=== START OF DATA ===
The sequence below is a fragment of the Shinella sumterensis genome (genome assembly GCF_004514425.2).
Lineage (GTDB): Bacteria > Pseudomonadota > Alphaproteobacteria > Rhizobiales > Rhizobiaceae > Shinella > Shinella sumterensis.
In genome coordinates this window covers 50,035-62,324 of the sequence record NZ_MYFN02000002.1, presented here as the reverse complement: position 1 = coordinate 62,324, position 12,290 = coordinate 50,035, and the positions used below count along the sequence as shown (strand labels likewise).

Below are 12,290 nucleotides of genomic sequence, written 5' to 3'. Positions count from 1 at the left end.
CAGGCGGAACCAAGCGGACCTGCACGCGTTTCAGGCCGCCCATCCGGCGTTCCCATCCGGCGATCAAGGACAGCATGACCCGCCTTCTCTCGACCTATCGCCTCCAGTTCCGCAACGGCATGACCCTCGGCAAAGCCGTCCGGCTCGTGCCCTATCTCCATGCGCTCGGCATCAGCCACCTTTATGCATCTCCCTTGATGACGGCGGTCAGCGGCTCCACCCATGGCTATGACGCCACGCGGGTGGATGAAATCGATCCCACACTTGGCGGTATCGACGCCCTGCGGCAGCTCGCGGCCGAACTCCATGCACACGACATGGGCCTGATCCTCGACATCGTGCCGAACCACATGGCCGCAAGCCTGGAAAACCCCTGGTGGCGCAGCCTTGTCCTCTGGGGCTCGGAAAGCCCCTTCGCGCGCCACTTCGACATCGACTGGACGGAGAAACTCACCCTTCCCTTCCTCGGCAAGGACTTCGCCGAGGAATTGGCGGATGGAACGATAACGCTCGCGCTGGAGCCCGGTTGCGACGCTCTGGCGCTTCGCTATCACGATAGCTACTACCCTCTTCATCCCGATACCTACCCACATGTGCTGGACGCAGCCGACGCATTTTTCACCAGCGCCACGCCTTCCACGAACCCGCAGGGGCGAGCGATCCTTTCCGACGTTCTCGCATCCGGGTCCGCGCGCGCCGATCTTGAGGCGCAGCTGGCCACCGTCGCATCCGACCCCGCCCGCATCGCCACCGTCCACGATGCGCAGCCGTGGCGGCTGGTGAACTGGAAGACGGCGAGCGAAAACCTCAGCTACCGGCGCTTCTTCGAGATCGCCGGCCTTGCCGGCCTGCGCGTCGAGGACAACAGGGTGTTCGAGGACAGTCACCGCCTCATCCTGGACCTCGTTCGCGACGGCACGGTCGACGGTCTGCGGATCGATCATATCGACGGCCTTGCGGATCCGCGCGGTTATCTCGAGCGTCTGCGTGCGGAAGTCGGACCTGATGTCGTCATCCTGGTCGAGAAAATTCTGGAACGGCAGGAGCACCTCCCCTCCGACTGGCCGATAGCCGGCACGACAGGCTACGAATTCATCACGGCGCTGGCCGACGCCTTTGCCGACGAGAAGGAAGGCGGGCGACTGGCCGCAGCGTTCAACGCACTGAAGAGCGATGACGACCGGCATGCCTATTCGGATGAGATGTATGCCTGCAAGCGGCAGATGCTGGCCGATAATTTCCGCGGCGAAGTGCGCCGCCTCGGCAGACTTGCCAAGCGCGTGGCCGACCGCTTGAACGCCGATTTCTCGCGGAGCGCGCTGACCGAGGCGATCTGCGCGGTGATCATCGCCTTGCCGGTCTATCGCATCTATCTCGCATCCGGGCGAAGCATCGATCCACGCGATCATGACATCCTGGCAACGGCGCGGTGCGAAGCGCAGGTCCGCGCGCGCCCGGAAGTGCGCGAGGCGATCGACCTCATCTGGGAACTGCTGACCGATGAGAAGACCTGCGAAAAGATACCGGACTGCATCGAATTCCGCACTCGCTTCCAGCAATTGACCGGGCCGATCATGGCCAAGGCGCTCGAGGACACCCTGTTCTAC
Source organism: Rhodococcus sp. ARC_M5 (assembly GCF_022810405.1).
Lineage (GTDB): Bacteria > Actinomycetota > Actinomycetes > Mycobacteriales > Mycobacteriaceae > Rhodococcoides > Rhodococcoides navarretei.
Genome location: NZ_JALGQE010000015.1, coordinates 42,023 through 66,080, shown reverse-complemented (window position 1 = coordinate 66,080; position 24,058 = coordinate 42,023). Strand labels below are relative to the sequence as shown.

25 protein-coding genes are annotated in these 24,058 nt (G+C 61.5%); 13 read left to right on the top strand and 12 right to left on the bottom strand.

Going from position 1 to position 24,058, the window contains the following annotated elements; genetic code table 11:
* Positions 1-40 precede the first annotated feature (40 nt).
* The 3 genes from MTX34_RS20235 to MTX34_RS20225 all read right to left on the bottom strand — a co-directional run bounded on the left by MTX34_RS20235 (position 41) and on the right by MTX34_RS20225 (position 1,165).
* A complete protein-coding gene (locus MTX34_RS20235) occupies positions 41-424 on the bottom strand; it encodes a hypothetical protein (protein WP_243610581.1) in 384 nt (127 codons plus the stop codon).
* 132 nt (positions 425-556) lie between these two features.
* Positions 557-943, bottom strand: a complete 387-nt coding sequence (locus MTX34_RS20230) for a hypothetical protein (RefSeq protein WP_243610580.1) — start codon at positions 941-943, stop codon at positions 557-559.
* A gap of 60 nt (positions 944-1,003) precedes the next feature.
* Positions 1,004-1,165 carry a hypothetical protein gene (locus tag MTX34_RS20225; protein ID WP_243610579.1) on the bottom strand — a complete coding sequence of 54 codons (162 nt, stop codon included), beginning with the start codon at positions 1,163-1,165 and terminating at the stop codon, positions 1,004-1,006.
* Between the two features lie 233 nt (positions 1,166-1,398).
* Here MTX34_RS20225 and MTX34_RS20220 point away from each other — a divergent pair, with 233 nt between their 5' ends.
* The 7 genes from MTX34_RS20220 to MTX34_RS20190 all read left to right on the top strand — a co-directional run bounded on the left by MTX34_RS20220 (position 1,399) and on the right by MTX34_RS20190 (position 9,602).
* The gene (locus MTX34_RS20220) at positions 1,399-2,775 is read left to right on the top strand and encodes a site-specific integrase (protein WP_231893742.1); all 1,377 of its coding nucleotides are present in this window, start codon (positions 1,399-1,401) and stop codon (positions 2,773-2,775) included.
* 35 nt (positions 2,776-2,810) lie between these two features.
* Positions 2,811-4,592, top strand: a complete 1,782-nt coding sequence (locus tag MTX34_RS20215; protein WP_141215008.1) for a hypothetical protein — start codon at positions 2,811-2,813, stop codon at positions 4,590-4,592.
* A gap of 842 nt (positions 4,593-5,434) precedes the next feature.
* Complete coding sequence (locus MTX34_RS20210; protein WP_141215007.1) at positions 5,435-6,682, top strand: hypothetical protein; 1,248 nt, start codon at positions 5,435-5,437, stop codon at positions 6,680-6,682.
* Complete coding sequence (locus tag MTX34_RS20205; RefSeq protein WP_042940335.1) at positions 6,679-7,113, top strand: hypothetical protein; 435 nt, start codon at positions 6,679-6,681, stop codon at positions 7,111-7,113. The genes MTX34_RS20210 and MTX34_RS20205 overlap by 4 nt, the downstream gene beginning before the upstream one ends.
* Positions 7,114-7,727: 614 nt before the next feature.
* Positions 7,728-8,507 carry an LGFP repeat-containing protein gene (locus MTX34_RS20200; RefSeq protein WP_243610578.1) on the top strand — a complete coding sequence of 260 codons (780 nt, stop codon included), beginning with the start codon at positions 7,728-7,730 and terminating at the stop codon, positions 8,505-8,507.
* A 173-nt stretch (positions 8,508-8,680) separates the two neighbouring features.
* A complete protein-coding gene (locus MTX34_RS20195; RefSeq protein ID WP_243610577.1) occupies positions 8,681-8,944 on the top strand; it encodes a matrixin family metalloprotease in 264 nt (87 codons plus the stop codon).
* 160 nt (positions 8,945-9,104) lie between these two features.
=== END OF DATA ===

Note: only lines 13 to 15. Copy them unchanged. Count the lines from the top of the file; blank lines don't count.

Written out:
* A complete protein-coding gene (locus MTX34_RS20235) occupies positions 41-424 on the bottom strand; it encodes a hypothetical protein (protein WP_243610581.1) in 384 nt (127 codons plus the stop codon).
* 132 nt (positions 425-556) lie between these two features.
* Positions 557-943, bottom strand: a complete 387-nt coding sequence (locus MTX34_RS20230) for a hypothetical protein (RefSeq protein WP_243610580.1) — start codon at positions 941-943, stop codon at positions 557-559.